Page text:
Skip all navigation and go to page content.
S&E Indicators Home  >> Digest Contents  >> U.S. S&E Workforce: Trends and Composition

U.S. S&E Workforce: Trends and Composition

Why is this important?

Workers with S&E expertise are an integral part of a nation's innovative capacity. Their high skill level and inventiveness provide them with the ability to not only advance basic scientific knowledge, but also to transform that knowledge into useful products and services.

Key observations:

Individuals in S&E occupations in the United States: 1960–2011

SEI 2014: Growth of the S&E Workforce, Chapter 3.

Workforce growth

The U.S. S&E workforce—made up of chemists, mathematicians, economists, engineers, and other such workers—has grown faster over time than the workforce overall. Over the past 50 years it has grown fivefold and now represents more than 4% of all U.S. jobs.

During and after the 2007–09 recession, employment in S&E or S&E related jobs was generally more resilient than was overall employment.

Unemployment rates for selected groups of workers: 1990–2012

SEI 2014: S&E Labor Market Conditions, Chapter 3.


For decades, workers in S&E occupations have almost always had lower unemployment than workers in other types of jobs. The unemployment rate for college-graduate workers in S&E occupations is generally lower than it is for college-graduate workers in non-S&E occupations, and it is far lower than the overall unemployment rate. However, S&E workers are not immune to overall business cycles, as the spikes in S&E unemployment in the 2001 and the 2007–09 recessions illustrate.

Men and women in S&E occupations: 1993, 2003, and 2010


Women and underrepresented minorities

Despite accounting for nearly half of the college-educated workforce, women in 2010 accounted for less than one-third of S&E employment. Although the number of women in S&E jobs has risen significantly in the past two decades, the disparity has narrowed only modestly.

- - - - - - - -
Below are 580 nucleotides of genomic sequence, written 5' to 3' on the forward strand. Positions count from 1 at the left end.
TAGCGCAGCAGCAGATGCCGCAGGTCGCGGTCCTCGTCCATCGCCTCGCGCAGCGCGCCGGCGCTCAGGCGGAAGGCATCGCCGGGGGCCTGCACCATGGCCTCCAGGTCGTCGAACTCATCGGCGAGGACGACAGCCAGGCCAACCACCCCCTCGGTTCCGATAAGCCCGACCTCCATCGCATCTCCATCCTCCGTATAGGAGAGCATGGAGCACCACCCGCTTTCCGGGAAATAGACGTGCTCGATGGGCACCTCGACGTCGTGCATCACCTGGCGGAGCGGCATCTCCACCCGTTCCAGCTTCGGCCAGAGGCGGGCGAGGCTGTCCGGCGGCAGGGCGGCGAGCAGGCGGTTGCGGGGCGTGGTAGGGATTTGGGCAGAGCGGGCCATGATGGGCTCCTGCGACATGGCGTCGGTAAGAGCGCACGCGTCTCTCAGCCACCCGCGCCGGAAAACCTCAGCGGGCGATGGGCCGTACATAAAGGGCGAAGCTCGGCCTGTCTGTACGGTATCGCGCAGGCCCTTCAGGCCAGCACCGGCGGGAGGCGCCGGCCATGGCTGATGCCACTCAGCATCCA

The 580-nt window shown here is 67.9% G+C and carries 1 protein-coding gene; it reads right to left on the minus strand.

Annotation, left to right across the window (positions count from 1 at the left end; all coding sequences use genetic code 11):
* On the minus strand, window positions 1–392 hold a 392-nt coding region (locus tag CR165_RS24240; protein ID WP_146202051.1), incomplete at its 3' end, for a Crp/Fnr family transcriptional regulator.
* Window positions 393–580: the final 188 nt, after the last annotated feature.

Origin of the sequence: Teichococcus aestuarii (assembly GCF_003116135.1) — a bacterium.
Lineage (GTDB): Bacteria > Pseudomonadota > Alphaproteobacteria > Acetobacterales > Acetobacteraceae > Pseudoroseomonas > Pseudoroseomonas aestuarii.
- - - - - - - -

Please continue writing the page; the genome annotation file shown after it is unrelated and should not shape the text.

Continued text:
Underrepresented minorities in S&E occupations: 1993, 2003, and 2010

NOTE: Underrepresented minories comprise blacks, Hispanics, and American Indians and Alaska Natives in 2003 and 2010 and blacks and Hispanics in 1993.

SEI 2014: Women and Minorities in the S&E Workforce, Chapter 3.

Women and underrepresented minorities

Similarly, although underrepresented minorities—blacks, Hispanics, and American Indians or Alaska Natives—have made substantial strides, their representation in S&E jobs remains below their proportion in the population.

Women and underrepresented minorities in S&E occupations: 2010


Women and underrepresented minorities

For both women and underrepresented minorities, growth in participation slowed during the 2000s. Women's presence varies widely across S&E occupations. For underrepresented minorities, variation among occupations, although present, is much less pronounced.

Foreign-born graduates whose highest degree is in S&E, by level and field of degree: 2010

SEI 2014: Immigration and the S&E Workforce, Chapter 3.


Foreign-born scientists and engineers, whether educated in the United States or abroad, are a critical part of the U.S. S&E workforce. Among individuals with their highest degree in an S&E field, 33% of master's degree holders and 42% of doctorate holders are foreign born. Reliance on foreign-born scientists and engineers is greatest on those with engineering and mathematics and computer sciences degrees. More than half of the doctorate holders in these fields are foreign born.

Next Theme

Bookmark and Share.